New York State Court of Claims

New York State Court of Claims

GILL v. THE STATE OF NEW YORK, #2000-005-573, Claim No. 101108, Motion No. M-60868


Synopsis


Defendant's motion for dismissal of claim regarding no-smoking policy is granted.

Case Information

UID:
2000-005-573
Claimant(s):
ANTHONY G. GILL
Claimant short name:
GILL
Footnote (claimant name) :

Defendant(s):
THE STATE OF NEW YORK
Footnote (defendant name) :

Third-party claimant(s):

Third-party defendant(s):

Claim number(s):
101108
Motion number(s):
M-60868
Cross-motion number(s):

Judge:
Donald J. Corbett, Jr.
Claimant's attorney:
Anthony G. GillPro Se
Defendant's attorney:
Eliot Spitzer, Attorney GeneralBy: Timothy P. Mulvey, Assistant Attorney General
Third-party defendant's attorney:

Signature date:
November 6, 2000
City:
Rochester
Comments:

Official citation:

Appellate results:

See also (multicaptioned case)



Decision

The following papers, numbered 1 to 6, were read on motion by Defendant for dismissal of the claim:

1, 2 Notice of Motion, Affirmation and Exhibits Annexed

3, 4 Claimant's reply and proposed supplemental cause of action

5, 6 Filed Papers: Claim, Answer

Upon the foregoing papers, this motion is granted.

Defendant moves to dismiss the instant claim for the failure to state a cause of action, to wit, the alleged negligence of the State for failing to enforce a no-smoking policy at the Mental Health Unit at Auburn Correctional Facility.

The Defendant alleges, without dispute, that under the Public Health Law §1399-w the only recourse an inmate has to challenge smoking policy enforcement in prisons is administrative, unless an injury is alleged. Here Claimant alleges an injury while seated in the waiting area at the Mental Health Unit (MHU) between November 1998 and at least August 25, 1999.

Interestingly, Claimant filed an earlier claim for exposure to second-hand smoke while he was incarcerated at the Otisville Correctional Facility, from October 1995 to April 1996 (Claim No. 93402). In a decision filed on December 22, 1999, the Hon. Alan C. Marin dismissed the claim which alleged such exposure while Claimant was adjacent to a station for correction officers. Judge Marin ruled, and Defendant reiterates here, that smoking in a restricted area can be challenged in a proceeding under CPLR article 78, referencing Matter of Alamin v New York State Dept. Of Correctional Servs., 241 AD2d 586.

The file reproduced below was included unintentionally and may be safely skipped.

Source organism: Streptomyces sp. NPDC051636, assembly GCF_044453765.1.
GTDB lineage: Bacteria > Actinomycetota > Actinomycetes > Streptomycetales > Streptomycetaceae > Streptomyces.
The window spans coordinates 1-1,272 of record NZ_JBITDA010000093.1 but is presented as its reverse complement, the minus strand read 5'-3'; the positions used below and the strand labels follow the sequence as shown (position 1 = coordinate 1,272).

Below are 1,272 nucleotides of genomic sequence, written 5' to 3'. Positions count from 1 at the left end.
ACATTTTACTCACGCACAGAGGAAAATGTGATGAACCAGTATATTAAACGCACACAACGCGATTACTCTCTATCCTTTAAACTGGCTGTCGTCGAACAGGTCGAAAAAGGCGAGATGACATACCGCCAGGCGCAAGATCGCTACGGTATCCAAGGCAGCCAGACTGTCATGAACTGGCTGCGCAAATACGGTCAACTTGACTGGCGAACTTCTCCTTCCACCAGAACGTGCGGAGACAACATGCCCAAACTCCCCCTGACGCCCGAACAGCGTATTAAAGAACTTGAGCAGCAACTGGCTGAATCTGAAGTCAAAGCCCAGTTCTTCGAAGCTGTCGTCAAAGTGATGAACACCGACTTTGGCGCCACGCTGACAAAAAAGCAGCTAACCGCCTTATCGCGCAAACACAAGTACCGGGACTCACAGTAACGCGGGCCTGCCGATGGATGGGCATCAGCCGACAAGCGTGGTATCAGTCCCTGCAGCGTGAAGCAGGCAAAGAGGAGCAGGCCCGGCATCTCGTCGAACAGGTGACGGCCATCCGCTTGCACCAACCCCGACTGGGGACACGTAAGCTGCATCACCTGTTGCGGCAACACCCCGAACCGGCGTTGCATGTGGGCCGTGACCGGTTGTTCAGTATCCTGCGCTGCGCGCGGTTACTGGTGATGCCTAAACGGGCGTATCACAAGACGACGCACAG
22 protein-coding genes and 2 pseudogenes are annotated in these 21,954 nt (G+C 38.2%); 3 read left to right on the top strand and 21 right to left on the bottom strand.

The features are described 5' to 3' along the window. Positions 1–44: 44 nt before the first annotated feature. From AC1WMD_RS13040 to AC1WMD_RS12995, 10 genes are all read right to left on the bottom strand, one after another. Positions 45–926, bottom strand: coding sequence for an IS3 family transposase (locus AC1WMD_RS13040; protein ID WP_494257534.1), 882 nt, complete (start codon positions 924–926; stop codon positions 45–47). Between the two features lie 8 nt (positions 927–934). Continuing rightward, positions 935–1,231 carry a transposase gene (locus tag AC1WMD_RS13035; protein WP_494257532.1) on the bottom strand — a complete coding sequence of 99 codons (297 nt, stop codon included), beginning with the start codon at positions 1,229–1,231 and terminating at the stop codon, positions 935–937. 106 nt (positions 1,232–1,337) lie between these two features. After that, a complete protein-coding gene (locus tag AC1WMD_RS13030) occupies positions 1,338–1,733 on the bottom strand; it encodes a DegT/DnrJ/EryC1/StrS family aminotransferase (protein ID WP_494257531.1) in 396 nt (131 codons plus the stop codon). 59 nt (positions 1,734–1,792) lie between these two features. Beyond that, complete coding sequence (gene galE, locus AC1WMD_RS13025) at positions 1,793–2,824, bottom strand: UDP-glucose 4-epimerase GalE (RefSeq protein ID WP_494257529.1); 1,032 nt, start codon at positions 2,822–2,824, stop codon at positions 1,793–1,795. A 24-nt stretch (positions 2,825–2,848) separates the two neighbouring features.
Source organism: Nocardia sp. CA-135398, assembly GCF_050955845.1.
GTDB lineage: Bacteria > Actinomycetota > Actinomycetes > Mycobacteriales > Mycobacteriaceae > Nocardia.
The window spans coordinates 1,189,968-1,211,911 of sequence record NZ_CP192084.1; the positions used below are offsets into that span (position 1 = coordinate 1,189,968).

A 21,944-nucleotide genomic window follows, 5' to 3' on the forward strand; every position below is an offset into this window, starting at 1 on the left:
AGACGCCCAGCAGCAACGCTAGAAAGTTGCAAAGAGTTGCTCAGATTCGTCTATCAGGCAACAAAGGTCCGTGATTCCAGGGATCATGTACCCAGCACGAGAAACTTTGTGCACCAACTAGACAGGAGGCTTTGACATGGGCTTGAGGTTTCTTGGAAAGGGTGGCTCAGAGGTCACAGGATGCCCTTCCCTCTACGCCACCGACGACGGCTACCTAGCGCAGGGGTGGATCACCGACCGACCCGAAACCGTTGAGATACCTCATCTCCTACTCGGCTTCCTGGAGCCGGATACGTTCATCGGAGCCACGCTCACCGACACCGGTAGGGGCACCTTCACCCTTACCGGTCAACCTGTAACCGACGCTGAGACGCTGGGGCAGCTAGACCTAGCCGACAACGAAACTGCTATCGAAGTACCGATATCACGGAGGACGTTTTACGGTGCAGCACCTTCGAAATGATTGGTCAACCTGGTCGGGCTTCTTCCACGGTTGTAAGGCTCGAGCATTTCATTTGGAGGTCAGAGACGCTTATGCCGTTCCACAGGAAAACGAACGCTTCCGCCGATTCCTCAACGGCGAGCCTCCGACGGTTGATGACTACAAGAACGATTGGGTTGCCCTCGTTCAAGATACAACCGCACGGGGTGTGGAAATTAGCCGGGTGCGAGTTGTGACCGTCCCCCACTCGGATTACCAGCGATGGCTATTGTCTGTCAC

Claimant, albeit without a notice of motion, seeks to add a Supplemental Cause of Action alleging a violation of Claimant's State Constitutional Rights prohibiting cruel and unusual punishment (Article I, Section 5). This argument was visited by Judge Marin in the earlier claim by Claimant and rejected, as the facts in Claim No. 93402, and the facts herein, even assuming the applicability of Brown v State of New York, 89 NY2d 172, do not satisfy the standards articulated in Helling v McKinney, 509 US 25, 113 S Ct 2475.

Moreover, it has been held that there is no general duty for the State of New York to provide inmates of a correctional facility with a smoke-free environment (see, Rawling v State of New York, April 26, 1999, Claim No. 96967, McNamara, J., and Gerard v State of New York, March 17, 2000, Claim No.100949, Midey, J.). Claimant has offered no arguments to the contrary.

The Defendant's motion seeking dismissal of the claim for the failure to state a cause of action (CPLR 3211 [a][7]), preserved in the answer as an affirmative defense, arguing that there is no recognized cause of action sounding in negligence based upon the Defendant's alleged failure to provide a smoke-free living environment, must be granted.

Accordingly, upon review of the claim, and after considering the arguments made before me, I find that the claim fails to state a cause of action. Accordingly, the motion is granted and the claim is dismissed.


November 6, 2000
Rochester, New York

HON. DONALD J. CORBETT, JR.
Judge of the Court of Claims